Given this need, it is somewhat alarming to look at the recent results of ACT scores for 2017 high school graduates in Nebraska. It is a misconception to believe that the ACT is only valuable for students pursuing a four-year college degree. The modern ACT is far more than a memorization and recall standardized test. Today’s ACT is a sophisticated evaluation tool that assesses skill and competency in a wide variety of educational areas. Furthermore, the ACT has developed a series of metrics that effectively predict how prepared a student is for successful completion of an introductory college course using their ACT subtest scores.

College is not the best or only path for every high school graduate. However, every high school graduate in Nebraska should be prepared to have the option to pursue a two or four year degree if they so choose. While no single test or number can capture the full potential of a student, it is counterproductive to dismiss significant and well-researched data on student preparation and competency simply because it comes from a standardized test.

Of the 2017 graduating class, 84% of Nebraska students took the ACT. Of that population 99% indicated they would pursue some degree of education beyond high school, with 93% intending to pursue a bachelor’s degree or higher and 6% aspiring to an associate’s degree. Nebraskans should take pride in the high percentage of high school graduates who wish to pursue additional education and training beyond high school.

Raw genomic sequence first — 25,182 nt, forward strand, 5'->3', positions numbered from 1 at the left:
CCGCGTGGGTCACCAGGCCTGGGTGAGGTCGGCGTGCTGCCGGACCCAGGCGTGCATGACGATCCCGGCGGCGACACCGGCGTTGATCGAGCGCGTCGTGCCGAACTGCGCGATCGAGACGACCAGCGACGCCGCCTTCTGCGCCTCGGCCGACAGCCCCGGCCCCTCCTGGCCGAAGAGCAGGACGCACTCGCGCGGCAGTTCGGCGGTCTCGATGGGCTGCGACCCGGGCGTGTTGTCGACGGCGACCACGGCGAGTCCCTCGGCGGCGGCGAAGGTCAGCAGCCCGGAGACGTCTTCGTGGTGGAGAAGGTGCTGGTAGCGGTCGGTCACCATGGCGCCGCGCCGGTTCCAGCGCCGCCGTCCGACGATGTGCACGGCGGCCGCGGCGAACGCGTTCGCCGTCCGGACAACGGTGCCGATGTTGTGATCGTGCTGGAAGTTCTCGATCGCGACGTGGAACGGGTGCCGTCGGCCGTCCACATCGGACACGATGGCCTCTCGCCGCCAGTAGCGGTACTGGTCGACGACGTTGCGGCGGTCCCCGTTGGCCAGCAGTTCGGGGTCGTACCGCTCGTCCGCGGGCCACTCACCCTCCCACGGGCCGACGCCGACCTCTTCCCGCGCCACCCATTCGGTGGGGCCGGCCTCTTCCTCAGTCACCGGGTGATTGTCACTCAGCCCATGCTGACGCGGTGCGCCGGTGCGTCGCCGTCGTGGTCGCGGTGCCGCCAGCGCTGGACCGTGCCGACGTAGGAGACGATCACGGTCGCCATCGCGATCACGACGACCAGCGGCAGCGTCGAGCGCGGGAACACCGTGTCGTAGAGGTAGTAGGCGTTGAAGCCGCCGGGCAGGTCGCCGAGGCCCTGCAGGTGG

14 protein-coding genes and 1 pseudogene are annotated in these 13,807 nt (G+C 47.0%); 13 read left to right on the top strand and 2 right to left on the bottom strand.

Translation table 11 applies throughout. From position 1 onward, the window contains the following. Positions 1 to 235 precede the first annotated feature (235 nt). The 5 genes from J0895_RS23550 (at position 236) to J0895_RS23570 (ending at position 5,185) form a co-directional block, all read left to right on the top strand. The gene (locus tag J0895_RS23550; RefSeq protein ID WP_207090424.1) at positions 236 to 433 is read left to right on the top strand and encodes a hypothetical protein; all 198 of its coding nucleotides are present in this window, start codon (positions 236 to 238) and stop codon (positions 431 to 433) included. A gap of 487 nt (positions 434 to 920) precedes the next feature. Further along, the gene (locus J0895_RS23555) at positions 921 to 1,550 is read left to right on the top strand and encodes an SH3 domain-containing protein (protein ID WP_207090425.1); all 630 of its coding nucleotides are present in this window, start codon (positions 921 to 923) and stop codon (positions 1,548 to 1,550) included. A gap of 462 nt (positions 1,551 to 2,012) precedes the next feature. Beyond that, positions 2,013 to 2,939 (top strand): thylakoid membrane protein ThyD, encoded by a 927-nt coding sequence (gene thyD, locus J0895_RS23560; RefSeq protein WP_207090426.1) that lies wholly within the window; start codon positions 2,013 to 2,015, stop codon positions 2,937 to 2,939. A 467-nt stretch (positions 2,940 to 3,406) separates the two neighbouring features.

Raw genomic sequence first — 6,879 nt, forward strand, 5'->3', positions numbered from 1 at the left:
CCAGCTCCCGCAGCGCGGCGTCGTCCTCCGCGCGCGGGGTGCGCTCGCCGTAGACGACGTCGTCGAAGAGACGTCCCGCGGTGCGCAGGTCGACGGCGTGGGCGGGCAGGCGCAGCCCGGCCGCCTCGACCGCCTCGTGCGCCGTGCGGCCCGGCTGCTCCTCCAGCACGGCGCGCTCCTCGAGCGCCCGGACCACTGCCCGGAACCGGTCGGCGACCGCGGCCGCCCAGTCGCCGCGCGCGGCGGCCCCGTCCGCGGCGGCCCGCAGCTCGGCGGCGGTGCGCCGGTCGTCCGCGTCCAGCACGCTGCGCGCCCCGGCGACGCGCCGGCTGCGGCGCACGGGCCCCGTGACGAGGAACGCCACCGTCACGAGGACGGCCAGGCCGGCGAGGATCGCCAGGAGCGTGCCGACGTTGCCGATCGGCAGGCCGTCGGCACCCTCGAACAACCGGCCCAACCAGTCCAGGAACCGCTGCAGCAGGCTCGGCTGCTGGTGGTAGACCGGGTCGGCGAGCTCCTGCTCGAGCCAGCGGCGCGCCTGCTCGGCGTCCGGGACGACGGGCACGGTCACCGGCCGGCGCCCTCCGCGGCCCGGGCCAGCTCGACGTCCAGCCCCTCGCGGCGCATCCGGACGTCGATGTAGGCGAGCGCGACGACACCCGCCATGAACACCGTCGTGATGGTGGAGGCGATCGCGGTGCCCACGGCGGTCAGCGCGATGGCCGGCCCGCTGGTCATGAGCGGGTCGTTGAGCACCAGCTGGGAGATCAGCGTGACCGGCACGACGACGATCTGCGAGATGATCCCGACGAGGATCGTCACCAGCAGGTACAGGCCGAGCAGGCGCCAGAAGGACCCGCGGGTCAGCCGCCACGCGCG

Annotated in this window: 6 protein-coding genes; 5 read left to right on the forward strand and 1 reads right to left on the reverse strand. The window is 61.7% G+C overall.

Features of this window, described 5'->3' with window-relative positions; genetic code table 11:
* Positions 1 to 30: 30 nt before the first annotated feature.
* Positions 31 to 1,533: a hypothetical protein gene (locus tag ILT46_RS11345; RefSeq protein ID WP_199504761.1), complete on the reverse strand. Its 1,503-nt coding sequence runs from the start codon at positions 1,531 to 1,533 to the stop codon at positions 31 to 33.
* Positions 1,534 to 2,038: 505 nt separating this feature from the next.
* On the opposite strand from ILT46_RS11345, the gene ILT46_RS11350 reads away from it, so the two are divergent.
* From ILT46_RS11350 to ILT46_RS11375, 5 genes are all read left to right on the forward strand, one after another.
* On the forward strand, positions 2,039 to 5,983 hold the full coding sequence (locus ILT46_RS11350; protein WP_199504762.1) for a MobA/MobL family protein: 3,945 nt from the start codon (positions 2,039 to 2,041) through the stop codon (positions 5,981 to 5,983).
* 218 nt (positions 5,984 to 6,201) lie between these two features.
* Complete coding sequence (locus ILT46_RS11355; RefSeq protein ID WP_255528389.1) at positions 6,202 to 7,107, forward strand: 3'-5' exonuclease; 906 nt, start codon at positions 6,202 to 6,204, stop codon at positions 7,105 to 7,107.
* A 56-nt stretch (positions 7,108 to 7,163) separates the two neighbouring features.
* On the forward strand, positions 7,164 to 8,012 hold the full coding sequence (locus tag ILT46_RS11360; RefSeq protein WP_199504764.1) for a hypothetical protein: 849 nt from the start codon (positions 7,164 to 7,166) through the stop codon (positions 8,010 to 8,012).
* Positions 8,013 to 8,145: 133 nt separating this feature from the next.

A challenge for many students in pursuing higher education is cost. Unfortunately, the 2017 Nebraska graduate performance on the ACT reveals that an overwhelming majority of them will be paying college tuition for coursework to gain competency in subjects they should have mastered in high school.

Using comprehensive data, the ACT has established baseline scores in four different areas of the ACT that predict a student will have a 75% chance of scoring a grade of C or better in an introductory college course. According to ACT data, only 28% of Nebraska’s graduates met that competency level in math, reading, science, and English. An almost equal number, 27%, failed to meet any of the readiness Benchmarks. Thus, over 1 in 4 Nebraska ACT test-taking graduates in 2017 are not prepared for college in any of the core areas.

This data is troubling for students and families concerned about the cost and affordability of higher education. Students who are not adequately prepared for their entry-level coursework will require remedial courses, for which they must pay tuition, to gain the necessary level of proficiency to be successful. If they do not catch up, success in further years of their education is less likely. Students who attempt but are not successful in college may incur student loan debt they must repay without the earnings advantage of a college degree.